Downing cup after cup of coffee might keep the body energized and alert, but it could be having a dangerous effect on the brain.
Drinking more than six cups of coffee a day was associated with a 53% increased risk of dementia and a smaller brain volume, Australian researchers have found.
The data strongly suggests high coffee consumption can adversely affect brain health, said Elina Hypponen, study co-author and director of the Australian Centre for Precision Health at the University of South Australia Cancer Research Institute.
“As with most things in life, moderation is the key. Very high coffee intakes are unlikely to be good for you,” Hypponen told TODAY.
The findings are based on the coffee drinking habits of more than 398,000 adults taking part in a long-term British study — including more than 17,000 who had undergone a brain MRI. The participants were recruited between 2006 and 2010, and followed until 2018.
People who reported drinking the most coffee, defined as more than six cups a day, had “notable increases” in the odds of dementia — 53% higher compared to people who drank one to two cups daily, even after adjusting for lifestyle and other factors.
There were no differences in estimates found among men and women, or among different age groups, the authors wrote. And the more coffee people drank, the more brain shrinkage their brain scans showed.
That correlation between coffee consumption and brain volumes was an especially interesting part of this study, said Dr. Amy Guzik, a neurologist at Wake Forest Baptist Health in Winston-Salem, North Carolina, and a member of the American Neurological Association.
Everyone experiences some decreases in brain volume with aging, but higher amounts of brain volume loss or atrophy can be associated with dementia, Guzik noted. The study doesn’t show a cause and effect, but higher amounts of coffee are potentially worrisome, she added.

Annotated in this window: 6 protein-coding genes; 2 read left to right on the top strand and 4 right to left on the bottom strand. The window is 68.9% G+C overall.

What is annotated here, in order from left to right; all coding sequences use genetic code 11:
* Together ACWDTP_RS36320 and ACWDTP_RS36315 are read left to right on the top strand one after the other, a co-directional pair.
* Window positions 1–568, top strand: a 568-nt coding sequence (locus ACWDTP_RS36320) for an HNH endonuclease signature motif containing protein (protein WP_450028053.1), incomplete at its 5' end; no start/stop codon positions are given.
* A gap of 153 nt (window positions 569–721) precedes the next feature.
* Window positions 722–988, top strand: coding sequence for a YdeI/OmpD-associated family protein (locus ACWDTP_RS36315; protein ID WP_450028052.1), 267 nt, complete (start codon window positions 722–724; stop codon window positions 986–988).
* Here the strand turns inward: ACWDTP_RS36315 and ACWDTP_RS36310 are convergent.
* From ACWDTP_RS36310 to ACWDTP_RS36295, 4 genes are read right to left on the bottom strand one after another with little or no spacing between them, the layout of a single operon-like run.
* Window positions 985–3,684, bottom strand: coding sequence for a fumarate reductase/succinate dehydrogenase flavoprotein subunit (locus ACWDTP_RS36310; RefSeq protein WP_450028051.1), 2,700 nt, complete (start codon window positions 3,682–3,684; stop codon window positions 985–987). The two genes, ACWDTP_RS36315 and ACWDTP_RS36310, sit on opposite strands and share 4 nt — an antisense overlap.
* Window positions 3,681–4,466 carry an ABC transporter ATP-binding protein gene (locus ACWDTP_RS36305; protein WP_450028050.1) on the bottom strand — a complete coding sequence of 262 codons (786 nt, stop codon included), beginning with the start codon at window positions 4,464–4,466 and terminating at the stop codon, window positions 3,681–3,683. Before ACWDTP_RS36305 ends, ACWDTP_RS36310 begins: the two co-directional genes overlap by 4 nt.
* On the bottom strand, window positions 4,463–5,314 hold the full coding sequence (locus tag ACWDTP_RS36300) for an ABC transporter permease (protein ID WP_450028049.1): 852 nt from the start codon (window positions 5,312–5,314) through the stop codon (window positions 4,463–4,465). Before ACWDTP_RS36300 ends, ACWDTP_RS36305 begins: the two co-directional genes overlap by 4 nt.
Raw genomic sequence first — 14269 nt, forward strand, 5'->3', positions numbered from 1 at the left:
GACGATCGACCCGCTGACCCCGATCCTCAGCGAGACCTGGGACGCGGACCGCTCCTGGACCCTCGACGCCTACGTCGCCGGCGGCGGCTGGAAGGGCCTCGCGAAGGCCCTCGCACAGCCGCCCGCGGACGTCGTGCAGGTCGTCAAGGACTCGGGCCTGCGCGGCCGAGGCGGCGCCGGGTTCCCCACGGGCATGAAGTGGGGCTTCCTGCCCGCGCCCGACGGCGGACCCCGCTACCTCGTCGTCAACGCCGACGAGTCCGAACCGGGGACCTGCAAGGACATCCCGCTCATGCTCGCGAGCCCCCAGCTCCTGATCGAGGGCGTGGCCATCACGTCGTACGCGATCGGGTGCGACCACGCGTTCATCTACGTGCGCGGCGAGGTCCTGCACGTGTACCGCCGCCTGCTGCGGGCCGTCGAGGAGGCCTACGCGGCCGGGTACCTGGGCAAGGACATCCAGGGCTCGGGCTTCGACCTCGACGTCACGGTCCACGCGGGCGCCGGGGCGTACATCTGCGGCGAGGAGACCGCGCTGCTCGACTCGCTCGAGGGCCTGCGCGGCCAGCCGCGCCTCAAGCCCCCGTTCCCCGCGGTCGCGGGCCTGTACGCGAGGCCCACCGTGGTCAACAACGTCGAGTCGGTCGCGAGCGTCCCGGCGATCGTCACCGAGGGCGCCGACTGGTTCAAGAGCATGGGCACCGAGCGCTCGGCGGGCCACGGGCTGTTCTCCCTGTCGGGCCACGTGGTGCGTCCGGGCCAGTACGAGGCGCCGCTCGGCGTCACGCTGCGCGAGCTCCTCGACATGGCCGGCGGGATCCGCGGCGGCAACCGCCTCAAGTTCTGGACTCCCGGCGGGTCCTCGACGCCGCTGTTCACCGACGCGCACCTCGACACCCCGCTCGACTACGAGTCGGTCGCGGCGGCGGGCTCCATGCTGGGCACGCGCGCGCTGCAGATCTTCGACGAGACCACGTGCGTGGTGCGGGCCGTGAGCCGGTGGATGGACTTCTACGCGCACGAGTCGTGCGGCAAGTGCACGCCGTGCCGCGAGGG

“We all know that coffee affects the brain. We feel it with increased concentration or attention when we have a cup of coffee or tea, and that's not concerning to me, but too much of anything is probably not good,” Guzik said.
“This study reinforces that perhaps very high levels of caffeine intake — over six cups of coffee a day — would be concerning and would be a reason to be talking to your doctor if you're having memory trouble.”
In the study, the evidence for an association between high coffee consumption and stroke was less strong, Hypponen said. Indeed, doctors typically don't think of caffeine as a stroke risk factor, Guzik said. The study also didn’t find any troublesome associations with tea drinking.
Previous research has found caffeine has positive actions on the brain: It can increase alertness, help concentration, improve mood and limit depression, doctors have noted in the journal Practical Neurology.
People who drink regular, moderate amounts of coffee are also less likely to die from diabetes, heart disease and other illnesses.
But many of the apparent benefits of coffee may simply reflect the fact that people who are not well tend to drink less coffee, Hypponen noted.
The new study didn’t allow researchers to quantify how much caffeine is too much, but the findings translate to keeping daily caffeine intakes at 300 milligrams or lower, Hypponen said. The U.S. Food and Drug Administration advises limiting it to 400 milligrams a day for healthy adults, which works out to about four 8-ounce cups of coffee. Keep in mind one venti cup at Starbucks contains two-and-a-half times that amount of coffee — 20 ounces.
One to two standard cups might be enough to give people that pick-me-up in the morning without causing problems, Guzik noted.
Simply drinking some water every time you have a cup of coffee could also help because coffee-related dehydration may have a harmful effect on the brain, Hypponen added.
Kristin Kirkpatrick, the lead dietitian at Cleveland Clinic Wellness & Preventive Medicine, often recommends her patients enjoy two to four cups of coffee a day — if they so desire, don’t experience anxiety or shakiness afterwards and aren’t found to be slow metabolizers.
She also recommends starting with whole beans and grinding them — because studies show there may be more benefits this way — and keeping sugar and creamers in check.
“Coffee is an abundant source of bioactive compounds that have been found to benefit health in multiple ways,” Kirkpatrick said.
“But these benefits can be seen in smaller amounts and studies like this are a great reminder that excess, even in foods that are found to be healthy, may not always benefit health.”